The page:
FIBERuary Jill and Jim Lyons

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FIBERuary Day 27   SKIRTING FLEECES

 

Skirting Fleece

 

“Skirting” is the traditional term for removing less desirable/ clearly unusable parts of a sheep fleece.  When a fleece is laid out- cut side down- it looks something like this:

(in this sketch, the head end of the fleece is facing down).  You’ll see that the outside edges of the fleece, all the way around, are the edges to be removed.  (Think of a laid out skirt, with the hem chopped off.)

 

It’s helpful to lay the fleece out on a skirting table.  Ours is about 4’ by 8’, a wooden frame around welded wire that’s set on sawhorses.  The holes in the wire let some small bits fall through.

 

The amount of skirting to be done on any particular fleece can vary tremendously:  all the way from none to virtually the entire fleece.

 

For me, the two things I’m skirting is fiber that is structurally unsound or contaminated by vegetation.  Structurally unsound fleece can be:

  • Fleece from the belly or legs (often a very different quality).
  • Fleece with kemp (hair not wool) fibers- unless from a fleece that should have kemp.
  • Fleece so weathered that all oil is gone.  This fleece is usually found around the edges and (particularly in luster fleece) along the backbone.
  • Parts of fleece that are cotted (clumped together)
  • Fleece with a break (usually caused by stress, when the wool growth has been retarded)
  • Fleece contaminated with manure and so weathered or colored.
  • “Second cuts” or short bits where the shearer has sheared some fleece twice.

 

Most vegetal contamination is caused by hay or by weeds.  Sheep are gregarious creatures, and love to chew while turning their head over the back of the sheep next to them.  (My tallest sheep almost always have less back hay than the shorter ones.)  They love to pull out great bunches of hay, dropping the uneaten portions.  This is why most sheep feeders have small openings, forcing the sheep to take smaller bites.  Sheep will also dribble hay over their own and their neighbors’ neck wool. Weeds can be of many species.  We’re renovating old pasture and my two biggest problems come from burdock and thistles…sometimes I don’t get to removing them before the sheep find them.  Burdocks aren’t too bad to get out- as long as they’re removed right after they attach.  I once had some sheep get into beggars’ ticks- most of that fleece had to be tossed.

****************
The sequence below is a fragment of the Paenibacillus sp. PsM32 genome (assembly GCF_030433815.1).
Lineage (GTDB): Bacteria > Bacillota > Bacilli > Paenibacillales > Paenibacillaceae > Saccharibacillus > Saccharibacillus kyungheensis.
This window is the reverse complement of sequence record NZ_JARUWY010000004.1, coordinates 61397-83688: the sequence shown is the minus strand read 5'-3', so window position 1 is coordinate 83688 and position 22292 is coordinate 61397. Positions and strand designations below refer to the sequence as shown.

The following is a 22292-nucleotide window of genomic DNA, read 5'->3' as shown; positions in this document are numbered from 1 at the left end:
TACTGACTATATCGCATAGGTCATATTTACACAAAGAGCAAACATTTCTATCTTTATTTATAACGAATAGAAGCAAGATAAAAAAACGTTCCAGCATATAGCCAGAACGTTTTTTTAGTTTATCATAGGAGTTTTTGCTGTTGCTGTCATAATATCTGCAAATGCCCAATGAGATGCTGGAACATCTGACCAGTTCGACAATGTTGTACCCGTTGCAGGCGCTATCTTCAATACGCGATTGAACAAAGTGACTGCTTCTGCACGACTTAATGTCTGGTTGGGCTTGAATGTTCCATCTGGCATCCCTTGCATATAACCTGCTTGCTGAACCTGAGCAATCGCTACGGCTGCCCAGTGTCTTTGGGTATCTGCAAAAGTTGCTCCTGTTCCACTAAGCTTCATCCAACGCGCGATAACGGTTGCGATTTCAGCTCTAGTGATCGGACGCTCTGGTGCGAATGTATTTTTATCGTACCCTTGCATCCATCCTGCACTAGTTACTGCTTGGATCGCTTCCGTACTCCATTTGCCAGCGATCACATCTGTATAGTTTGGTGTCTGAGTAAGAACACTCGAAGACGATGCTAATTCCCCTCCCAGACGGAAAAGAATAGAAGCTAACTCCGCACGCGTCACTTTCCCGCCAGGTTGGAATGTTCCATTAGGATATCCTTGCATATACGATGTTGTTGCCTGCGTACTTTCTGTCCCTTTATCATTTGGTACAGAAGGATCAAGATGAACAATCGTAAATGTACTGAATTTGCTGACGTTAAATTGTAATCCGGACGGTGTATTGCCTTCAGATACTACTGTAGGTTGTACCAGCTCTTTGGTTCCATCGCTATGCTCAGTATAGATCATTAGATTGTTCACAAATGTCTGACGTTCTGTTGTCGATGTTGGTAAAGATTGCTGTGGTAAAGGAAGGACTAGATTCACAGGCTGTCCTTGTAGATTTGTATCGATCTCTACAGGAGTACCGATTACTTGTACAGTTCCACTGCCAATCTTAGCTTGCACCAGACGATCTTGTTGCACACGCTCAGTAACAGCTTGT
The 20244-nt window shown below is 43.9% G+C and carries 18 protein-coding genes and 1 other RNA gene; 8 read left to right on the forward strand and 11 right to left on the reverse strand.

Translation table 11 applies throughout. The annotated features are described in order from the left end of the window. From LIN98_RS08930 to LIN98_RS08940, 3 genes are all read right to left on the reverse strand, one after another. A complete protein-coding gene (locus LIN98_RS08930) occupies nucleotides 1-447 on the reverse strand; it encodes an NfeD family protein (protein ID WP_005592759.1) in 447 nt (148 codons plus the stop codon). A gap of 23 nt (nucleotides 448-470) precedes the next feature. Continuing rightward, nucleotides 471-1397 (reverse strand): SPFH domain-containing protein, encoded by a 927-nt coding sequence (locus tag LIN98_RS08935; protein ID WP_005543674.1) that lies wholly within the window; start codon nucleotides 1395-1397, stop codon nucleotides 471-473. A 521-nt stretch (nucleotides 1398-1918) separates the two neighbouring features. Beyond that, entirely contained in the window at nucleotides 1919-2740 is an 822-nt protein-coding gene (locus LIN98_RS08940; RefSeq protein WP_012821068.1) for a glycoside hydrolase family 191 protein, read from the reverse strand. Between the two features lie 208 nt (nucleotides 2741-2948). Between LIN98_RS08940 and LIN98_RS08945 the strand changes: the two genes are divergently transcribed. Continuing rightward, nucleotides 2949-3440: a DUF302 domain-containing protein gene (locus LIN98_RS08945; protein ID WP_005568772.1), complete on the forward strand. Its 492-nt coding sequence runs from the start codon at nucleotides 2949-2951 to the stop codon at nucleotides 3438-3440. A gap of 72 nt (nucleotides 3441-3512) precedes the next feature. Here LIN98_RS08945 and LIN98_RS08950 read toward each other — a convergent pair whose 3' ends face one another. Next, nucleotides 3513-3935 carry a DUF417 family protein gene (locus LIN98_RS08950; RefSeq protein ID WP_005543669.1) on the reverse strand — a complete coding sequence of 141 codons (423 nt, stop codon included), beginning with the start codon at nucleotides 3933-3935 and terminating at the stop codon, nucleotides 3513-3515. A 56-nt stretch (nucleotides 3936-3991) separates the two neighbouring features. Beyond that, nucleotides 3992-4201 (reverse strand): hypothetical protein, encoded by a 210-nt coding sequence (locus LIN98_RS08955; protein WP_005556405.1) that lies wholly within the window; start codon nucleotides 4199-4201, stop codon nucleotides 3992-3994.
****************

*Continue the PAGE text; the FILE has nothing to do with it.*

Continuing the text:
So from a shepherd’s perspective, how do you keep the fleeces clean?  There are lots of strategies:

  • Most time consuming, expensive and effective are sheep coats.  These need to be kept clean (washed and dried after a bout of hot, wet weather- and other times.  Lots of labor- but the value of your fleece is doubled- or tripled.
  • Pay attention to your pastures.  Always check them and remove weeds before turning the sheep into a new section.
  • In winter with snow, ground feed your sheep on clean snow each day.  When you do this, you break the bale into flakes and lay each flake out about 3 feet from any other.  This reduces hay from one dropping into the fleece of a neighboring sheep.
  • We’re trying a new experiment this year, shearing in the fall instead of the spring.  This means that we’re shearing fleece that’s been grazing and not eating hay for five or six months.  The hay falling onto shorter fleece seems to stick less- and some likely washes out over the summer.  The couple we experimented with worked well- we’ll have to see what the whole group look like in October.

 

The photos are of a Romney fleece with six months growth which was shorn in the fall.  The fleece is a bit jumbled- but  the first picture shows about one third of the fleece, with the two small piles on the right being the fleece I’ve skirted out.

The next photo is a close up of some of the wool so you can see the staple.

From a spinner’s perspective, a lot depends on how bad the fleece is and how much you like it.  One of the frustrations is that the finest fleece around the neck is generally in the worst shape, as shown on the two diagrams below.